So if I'm struggling with something and I'm feeling good about it, then I'm feeling bad about it. And I'm like, Oh, I'm confused about it. And there's this like movement within it - That's beautiful. When there's nothing, and it's like a mucky pond that there's no movement in the water, it becomes like smelly and all the green things start to build. Right? And that's that that's where we should start to get concerned is when there's stagnancy, and in any form around change in a business, you know, like, oh, yeah, let's talk about mental health. And we just check a box, and then nothing happens. Like that’s stagnancy. So I always say like, when you're feeling great about something like, Yeah, that's awesome. But when you're feeling shitty about something, that's also an indication of movement, and change. And that's badass.
HEATHER: Something that I hear people say often and I'd love your take on it is is? How do we get past and this is something I'm really passionate about - how do we get past the concept of part of this work is managing discomfort, getting comfortable being uncomfortable, we hear that phrase a lot. And I feel like I grasp it intellectually entirely, I can even hold value in it. But when it comes to actually applying that on a daily basis, when I am faced with something at work, and I am like sort of instantly activated, I'm instantly uncomfortable. I don't know what to do in that moment to quote unquote, get comfortable being uncomfortable.
JILL: But oftentimes, when there's something uncomfortable, our body reacts, it's a natural thing. Either we recoil or if something is uncomfortable, like a fire, like, you know, we pull back, and it's …because it's uncomfortable, and we react versus respond. Right, a reaction is sort of like there's not much thought or consideration into reaction. It's automatic versus a response, which is considered and there's thought and there's ultimately, space between the thing that makes you uncomfortable and your response, recognizing that you're uncomfortable is the first thing. Okay, I'm uncomfortable. How do I know I'm uncomfortable? I love when I ask people that like, What the fuck do you mean? How do you How do I know? Yeah, like, how do you know how, what is your body telling you?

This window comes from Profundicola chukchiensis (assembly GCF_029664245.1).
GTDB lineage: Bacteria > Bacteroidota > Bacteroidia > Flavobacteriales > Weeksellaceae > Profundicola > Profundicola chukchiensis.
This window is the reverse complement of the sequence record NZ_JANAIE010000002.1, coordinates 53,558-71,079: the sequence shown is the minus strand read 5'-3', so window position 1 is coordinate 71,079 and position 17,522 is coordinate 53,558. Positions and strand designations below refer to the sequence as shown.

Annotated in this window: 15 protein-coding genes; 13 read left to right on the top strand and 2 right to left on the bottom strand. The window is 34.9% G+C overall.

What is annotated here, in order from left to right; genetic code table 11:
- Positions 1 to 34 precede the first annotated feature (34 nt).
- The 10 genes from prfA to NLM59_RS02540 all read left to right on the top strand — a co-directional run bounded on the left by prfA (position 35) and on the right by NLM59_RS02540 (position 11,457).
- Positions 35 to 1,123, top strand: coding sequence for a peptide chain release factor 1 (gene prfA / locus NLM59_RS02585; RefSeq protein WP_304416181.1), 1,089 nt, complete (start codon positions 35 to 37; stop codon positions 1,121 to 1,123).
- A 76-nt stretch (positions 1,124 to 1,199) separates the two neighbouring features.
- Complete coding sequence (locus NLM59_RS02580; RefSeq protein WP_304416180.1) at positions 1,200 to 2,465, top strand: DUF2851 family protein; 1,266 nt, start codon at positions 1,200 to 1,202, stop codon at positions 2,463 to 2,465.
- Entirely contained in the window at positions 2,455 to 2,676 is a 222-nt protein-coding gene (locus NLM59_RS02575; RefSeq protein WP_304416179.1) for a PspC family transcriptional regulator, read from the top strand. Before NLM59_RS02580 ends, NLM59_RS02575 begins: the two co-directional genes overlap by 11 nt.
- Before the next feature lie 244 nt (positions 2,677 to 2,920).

Well, and oftentimes, I have to give myself as an example. I said, when I start to get nervous, my hands are gonna, My palms are gonna sweat. My stomach is going to feel a little funny. I can't quite keep still like, they're like, oh, yeah, okay. Okay, so I'm, I'm uncomfortable. I find there's a bit of heaviness in my chest. And this is what we call body literacy. Right? It's our way of trying to read. How do we know we're uncomfortable? Wow. Like, I don't want to be around people. I might, my shoulders are going up. Okay. And so starting to actually, like, pay attention. What what about this is making me uncomfortable. And ultimately, I think that the work that around getting comfortable being uncomfortable is getting curious. When we are curious and can kind of tap into more about what our body's telling us, what our senses are telling us, it gets more comfortable. It gets less uncomfortable, because we can start to read it. And by reading it, it starts - we become empowered.
When I work with folks who manage anxiety, some of what's incredibly anxiety provoking to them is not knowing what makes them anxious, or what to do when they're anxious, or how do they know when they're anxious? So we can start to tune into their body, they start to feel a sense of agency and capacity to manage what comes up because they're like, oh, you know, I noticed that I - my legs twitching a bit. That's, that's a sign for me that I've got some energy. Oh, actually, that and I've my stomach, I keep going to the bathroom a lot. Something's going on, I should maybe pay attention. What that requires to get curious, is patience. I am not patient with myself.
It fascinates me, right? I am so patient with my clients. And I am so not patient myself. So does that answer your question or on like, what to do in the moment? I mean, I think part of it is like if we can like push, pause and pull the lens back to kind of look at ourselves and really observe what's going on.
HEATHER: Yeah, absolutely answers the question. And that's the whole goal of this conversation today. And the conversations that will happen on this podcast in general is bridging the space between conceptually understanding that talking about mental health is helpful and important and necessary,
JILL: and helps your bottom line
HEATHER: and helps the bottom line, right? Yeah, absolutely. We're talking about work. And then bridging between that space and a space where when the anxiety comes up, what am I doing about it? When I am navigating a depressive episode, how do I communicate that to my team, whether I'm in a leadership position or I'm a member of a team, the communication is still deeply necessary. And ultimately for people who are in leadership positions- I think this goes for everybody, which is knowing yourself having that physical literacy be astute enough that you can start to sense patterns. You can start to put some support elements in place. And you can put together a structure or a plan so that if and when a crisis moment does pop up or occur, you don't - in crisis- need to know how to navigate, how to solve the crisis. Because I think that's the biggest, I think that's the biggest hurdle to or the biggest mountain to climb is that we ask people who are in a moment of desperation, what it is they need or want. And they don't know because they're in that crisis moment. And so what ends up happening is it's a leave of absence, it's FMLA. It's…I need a mental health day. Mental Health days, in my opinion, are great in concept. But if I have slipped into a deep depressive episode, and the mountain of things that I have missed deadlines on has grown so large, that I feel like I can't show up to work today, taking a day on the couch isn't going to shrink that mountain.